Archive for February, 2011

Attended an interesting talk yesterday over on the Whiteknights campus, where John Hendry introduced Prof Keith Grint of Warwick University, who spoke around his paper “Leadership and the Sacred: Separation, Sacrifice and Silence” to an audience of faculty from the Business School. Yiannis Gabriel, of the School of Management at Bath, provided commentary as response.

The paper explored our ideas of leadership, between ‘heroic’ and ‘distributed’ poles, and via the etymology of the concept he expanded on three aspects of the sacred (seperation, sacrifice and silencing opposition and/or anxiety) as they refer to the concept of leadership. Keith’s presentation was generously dotted with examples old and new from literature, culture and history, and it made me think of some of the later work of Gregory Bateson, who was also interested in the importance of the concept of the sacred in our understanding of the nature of living systems.

Food for thought.

As an aside, it’s been a long while since I went from the Greenlands campus in Henley to Whiteknights at Reading , and the first time I’ve used the library there. The students all seem so young! Or do I just feel old?


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Attended a really interesting half-day session on Systemic Constellation Coaching today as part of the Henley Coaching Forum. John Whittington was the facilitator, and not only was he really good, the concept shone through as being a way of reaching something very fundamental about the relationship of (invisible) patterns within organisational systems. There were some memorable one-liners from the session, which was suitably experiential. “There’s only what feels true”, for example, rang nice-sounding bells for me.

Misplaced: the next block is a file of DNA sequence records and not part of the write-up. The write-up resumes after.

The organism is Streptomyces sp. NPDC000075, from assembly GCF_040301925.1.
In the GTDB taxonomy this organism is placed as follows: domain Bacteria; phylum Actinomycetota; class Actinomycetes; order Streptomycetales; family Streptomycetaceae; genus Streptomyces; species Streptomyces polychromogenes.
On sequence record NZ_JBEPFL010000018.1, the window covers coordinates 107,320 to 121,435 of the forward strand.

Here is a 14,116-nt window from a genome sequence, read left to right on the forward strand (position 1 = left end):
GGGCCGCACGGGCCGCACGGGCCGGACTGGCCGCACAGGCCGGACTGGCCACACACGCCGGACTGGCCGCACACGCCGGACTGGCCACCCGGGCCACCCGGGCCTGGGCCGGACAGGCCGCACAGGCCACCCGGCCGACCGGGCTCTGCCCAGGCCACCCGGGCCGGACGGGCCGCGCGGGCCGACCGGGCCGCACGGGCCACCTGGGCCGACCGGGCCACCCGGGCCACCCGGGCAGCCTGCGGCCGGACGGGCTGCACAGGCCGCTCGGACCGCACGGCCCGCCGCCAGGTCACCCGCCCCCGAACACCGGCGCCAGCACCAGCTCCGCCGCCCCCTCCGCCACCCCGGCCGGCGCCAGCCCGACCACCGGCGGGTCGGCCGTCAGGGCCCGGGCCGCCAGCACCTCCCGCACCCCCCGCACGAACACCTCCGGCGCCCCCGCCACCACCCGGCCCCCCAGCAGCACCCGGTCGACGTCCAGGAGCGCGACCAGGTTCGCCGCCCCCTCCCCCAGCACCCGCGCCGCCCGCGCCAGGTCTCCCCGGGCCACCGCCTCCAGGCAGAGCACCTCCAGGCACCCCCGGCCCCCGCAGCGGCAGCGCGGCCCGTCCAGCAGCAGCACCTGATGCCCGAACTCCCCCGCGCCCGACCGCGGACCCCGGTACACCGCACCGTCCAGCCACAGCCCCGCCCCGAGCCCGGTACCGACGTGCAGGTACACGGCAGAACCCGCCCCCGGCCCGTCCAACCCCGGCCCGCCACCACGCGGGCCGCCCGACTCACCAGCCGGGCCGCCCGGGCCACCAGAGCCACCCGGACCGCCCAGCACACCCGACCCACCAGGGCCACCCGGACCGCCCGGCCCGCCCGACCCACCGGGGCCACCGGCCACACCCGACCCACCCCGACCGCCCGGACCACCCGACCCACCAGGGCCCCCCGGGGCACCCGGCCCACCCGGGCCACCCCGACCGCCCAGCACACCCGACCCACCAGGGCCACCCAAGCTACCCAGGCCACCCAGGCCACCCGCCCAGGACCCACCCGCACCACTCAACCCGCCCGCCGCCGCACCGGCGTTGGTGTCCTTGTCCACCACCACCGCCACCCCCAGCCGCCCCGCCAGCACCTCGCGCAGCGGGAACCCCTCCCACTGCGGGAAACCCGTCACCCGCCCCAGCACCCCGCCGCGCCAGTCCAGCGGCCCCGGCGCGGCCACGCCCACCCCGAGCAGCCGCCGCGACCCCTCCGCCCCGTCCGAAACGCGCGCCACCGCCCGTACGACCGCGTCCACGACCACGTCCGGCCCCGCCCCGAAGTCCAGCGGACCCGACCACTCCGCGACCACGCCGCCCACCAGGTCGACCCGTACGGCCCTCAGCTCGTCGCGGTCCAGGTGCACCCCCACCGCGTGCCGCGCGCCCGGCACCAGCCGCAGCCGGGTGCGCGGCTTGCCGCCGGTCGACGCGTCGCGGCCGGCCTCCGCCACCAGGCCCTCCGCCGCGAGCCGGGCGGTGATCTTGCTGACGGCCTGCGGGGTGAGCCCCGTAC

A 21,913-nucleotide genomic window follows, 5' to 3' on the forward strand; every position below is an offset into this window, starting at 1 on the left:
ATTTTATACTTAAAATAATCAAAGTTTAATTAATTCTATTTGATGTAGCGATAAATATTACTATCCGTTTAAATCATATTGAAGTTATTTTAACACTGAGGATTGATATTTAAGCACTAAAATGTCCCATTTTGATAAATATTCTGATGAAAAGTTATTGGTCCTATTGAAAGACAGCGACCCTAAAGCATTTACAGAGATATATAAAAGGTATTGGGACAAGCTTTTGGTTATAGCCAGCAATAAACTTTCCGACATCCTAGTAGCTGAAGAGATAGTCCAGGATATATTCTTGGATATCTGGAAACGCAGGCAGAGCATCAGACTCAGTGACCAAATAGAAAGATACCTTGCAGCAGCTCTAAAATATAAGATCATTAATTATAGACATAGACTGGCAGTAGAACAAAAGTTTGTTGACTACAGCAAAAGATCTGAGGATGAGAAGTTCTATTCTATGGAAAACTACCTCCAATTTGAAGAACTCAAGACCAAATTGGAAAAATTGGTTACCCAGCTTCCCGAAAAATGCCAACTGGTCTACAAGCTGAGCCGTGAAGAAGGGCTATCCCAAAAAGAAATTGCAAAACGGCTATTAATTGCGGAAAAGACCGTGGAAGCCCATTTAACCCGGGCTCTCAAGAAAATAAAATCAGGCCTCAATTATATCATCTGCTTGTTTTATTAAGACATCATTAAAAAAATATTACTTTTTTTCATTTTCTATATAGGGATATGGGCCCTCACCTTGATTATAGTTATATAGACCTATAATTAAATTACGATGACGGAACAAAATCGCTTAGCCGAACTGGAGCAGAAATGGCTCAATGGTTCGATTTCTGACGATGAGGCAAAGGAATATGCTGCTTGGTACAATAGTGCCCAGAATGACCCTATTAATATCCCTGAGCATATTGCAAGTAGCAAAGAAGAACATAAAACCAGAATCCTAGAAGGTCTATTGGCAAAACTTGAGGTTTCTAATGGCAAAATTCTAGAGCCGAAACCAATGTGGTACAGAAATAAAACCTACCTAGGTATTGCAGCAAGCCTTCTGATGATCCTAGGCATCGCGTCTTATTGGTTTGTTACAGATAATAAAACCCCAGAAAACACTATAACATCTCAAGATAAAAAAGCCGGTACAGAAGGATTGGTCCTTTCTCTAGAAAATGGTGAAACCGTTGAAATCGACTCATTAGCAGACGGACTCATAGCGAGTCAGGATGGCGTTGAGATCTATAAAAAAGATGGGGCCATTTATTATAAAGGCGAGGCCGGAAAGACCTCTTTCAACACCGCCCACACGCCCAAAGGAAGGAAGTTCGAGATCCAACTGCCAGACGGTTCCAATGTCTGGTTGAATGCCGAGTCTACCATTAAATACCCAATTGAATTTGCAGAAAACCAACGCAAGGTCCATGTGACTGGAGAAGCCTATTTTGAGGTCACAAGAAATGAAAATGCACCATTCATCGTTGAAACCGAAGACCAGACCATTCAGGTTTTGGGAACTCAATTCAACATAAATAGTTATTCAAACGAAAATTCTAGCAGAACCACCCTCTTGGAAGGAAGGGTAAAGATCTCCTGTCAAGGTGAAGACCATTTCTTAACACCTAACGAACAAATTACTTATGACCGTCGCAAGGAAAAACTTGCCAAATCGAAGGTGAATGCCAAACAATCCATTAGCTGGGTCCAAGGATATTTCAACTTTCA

This was on my mind anyway this week, following the preliminary recommendations of the mysterious “Reshaping” project that the School of Management has been the subject of by the powers that be at the University of Reading and the Business School.

I see the use of the principles of the idea of systems constellations (which I have covered in various ways in some previous posts) as being a really exciting opportunity to improve my practice, so I’m eager to know more. Exploring “stuckness” is close to my heart.

Other highlights of the day included spending time with some of the lovely Exec MBA students, who are in for their Managing Financial Resources module. This has been a bit of a stressful time for (many of) them, with their first graded assignments only recently submitted, and the pressure of the MBA hitting home. On the other hand, I hope that they feel that this whole experience really does work on several levels.

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Back from the PhD Experience conference in Hull. There were three days of themed sessions with about 100 people in attendance.

It was a pleasant surprise to find so much common ground in the emotional states of people doing their doctoral studies, despite differences in subject matter (though I think most people were researching in the social sciences). The topic of procrastination and of “imposter syndrome” were discussed, but there were plenty of positive messages, too.

Highlights for me:

1. Giving my first conference paper, albeit a short one, was a good experience. It struck me how different this is from the type of work I do at Henley, where there is generally more of a workshop atmosphere, stops and starts and interaction. Here, I was supposed to talk, and they were supposed to listen. I learned that a good (and rehearsed) start is important.

2. Feeling that the central messages of my slot made people think. These were: that we reflect through telling stories, that stories only have meaning when they venture out and bump up against other people’s stories, and that a good model for reflection(or reflective learning in Personal Development) needs somehow to acknowledge the “inward-outward” necessity.

3. Spending time with several fellow travellers, and hearing about their research experiences, helps me in my own.

I also got a lot out of Ann Cunliffe’s session on research perspectives, and thoroughly recommend anyone looking for direction in social research to read some of her stuff.

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